In Mathematics, the Taylor series is the most famous series that is utilized in several mathematical as well as practical problems. The Taylor theorem expresses a function in the form of the sum of infinite terms. These terms are determined from the derivative of a given function for a particular point. The standard definition of an algebraic function is provided using an algebraic equation. Likewise, transcendental functions are defined for a property that holds for them. A function may be well described by its Taylor series too. This series can also be used to determine various functions in plenty of areas of mathematics.

## Taylor’s Series Theorem

Assume that if f(x) be a real or composite function, which is a differentiable function of a neighbourhood number that is also real or composite. Then, the Taylor series describes the following power series :

$f(x) =f(a)\frac{f'(a)}{1!}(x-a)+\frac{f”(a)}{2!}(x-a)^{2}+\frac{f^{(3)}(a)}{3!}(x-a)^{3}+….$

In terms of sigma notation, the Taylor series can be written as

$\sum_{n=0}^{\infty }\frac{f^{n}(a)}{n!}(x-a)^{n}$

Where

f(n) (a) = nth derivative of f

n! = factorial of n.

## Taylor Series Formula and Proof

We know that the power series can be defined as

$f(x)= \sum_{n=0}^{\infty }a_{n}x^{n}=a_{0}+a_{1}x+a_{2}x^{2}+a_{3}x^{3}+…$

When x = 0,

f(x)= a0

So, differentiate the given function, it becomes,

f’(x) = a1+ 2a2x + 2a3x2 + 4a4x3 +….

Again, when you substitute x = 0, we get

f’(0) =a1

So, differentiate it again, we get

f”(x) = 2a2 + 6a3x +12a4x2 + …

Now, substitute x=0 in second-order differentiation, we get

f”(0) = 2a2

Therefore, [f”(0)/2!] = a2

By generalising the equation, we get

f n (0) / n! = an

Now substitute the values in the power series we get,

$f(x)= f(0)+f'(0)x+\frac{f”(0)}{2!}x^{2}+\frac{f”‘(0)}{3!}x^{3}+….$

Generalise f in more general form, it becomes

f(x) = b + b1 (x-a) + b2( x-a)2 + b3 (x-a)3+ ….

Now, x = a, we get

bn = fn(a) / n!

Now, substitute bn in a generalised form

$f(x) =f(a)\frac{f'(a)}{1!}(x-a)+\frac{f”(a)}{2!}(x-a)^{2}+\frac{f^{(3)}(a)}{3!}(x-a)^{3}+….$

Hence, the Taylor series is proved.

## Taylor Series in Several Variables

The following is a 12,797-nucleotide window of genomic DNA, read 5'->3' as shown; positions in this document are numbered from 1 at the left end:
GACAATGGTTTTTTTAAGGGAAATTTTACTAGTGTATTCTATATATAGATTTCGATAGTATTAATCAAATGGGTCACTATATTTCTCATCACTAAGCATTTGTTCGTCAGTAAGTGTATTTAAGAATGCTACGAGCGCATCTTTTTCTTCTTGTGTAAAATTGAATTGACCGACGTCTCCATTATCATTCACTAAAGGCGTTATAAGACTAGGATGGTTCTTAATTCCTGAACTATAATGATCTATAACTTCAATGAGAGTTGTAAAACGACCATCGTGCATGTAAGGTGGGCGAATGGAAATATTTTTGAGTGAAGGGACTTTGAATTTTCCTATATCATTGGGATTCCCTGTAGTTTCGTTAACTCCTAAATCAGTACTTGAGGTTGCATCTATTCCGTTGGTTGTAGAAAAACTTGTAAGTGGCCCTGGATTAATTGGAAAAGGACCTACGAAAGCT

The Taylor series is also represented in the form of functions of several variables. The general form of the Taylor series in several variables is

$T(x_{1}, x_{2}, x_{3},…x_{m})=f(a_{1}, a_{2}, a_{3},…a_{m})+\sum_{j=1}^{m}\frac{\partial f(a_{1}, a_{2}, a_{3},…a_{m})}{\partial x_{j}}(x_{j}-a_{j})+\frac{1}{2!\sum_{j=1}^{m}}$

## Maclaurin Series Expansion

If the Taylor Series is centred at 0, then the series is known as the Maclaurin series. It means that,

If a= 0 in the Taylor series, then we get

$f(x)= f(0)+f'(0)x+\frac{f”(0)}{2!}x^{2}+\frac{f”‘(0)}{3!}x^{3}+….$ is known as the Maclaurin series.

## Applications of Taylor Series

The uses of the Taylor series are:

• Taylor series is used to evaluate the value of a whole function in each point if the functional values and derivatives are identified at a single point.
• The representation of Taylor series reduces many mathematical proofs.
• The sum of partial series can be used as an approximation of the whole series.
• Multivariate Taylor series is used in many optimization techniques.
• This series is used in the power flow analysis of electrical power systems.

### Problems on Taylor’s Theorem

Question: Determine the Taylor series at x=0 for f(x) = ex

Solution: Given: f(x) = ex

Differentiate the given equation,

f’(x) = ex

f’’(x) =ex

f’’’(x) = ex

At x=0, we get

f’(0) = e0 =1

f’’(0) = e0=1

f’’’(0) = e0 = 1

When Taylor series at x= 0, then the Maclaurin series is

$f(x)= f(0)+f'(0)x+\frac{f”(0)}{2!}x^{2}+\frac{f”‘(0)}{3!}x^{3}+….$

ex = 1+ x(1) + (x2/2!)(1) + (x3/3!)(1) + …..

Therefore, ex = 1+ x + (x2/2!) + (x3/3!)+ …..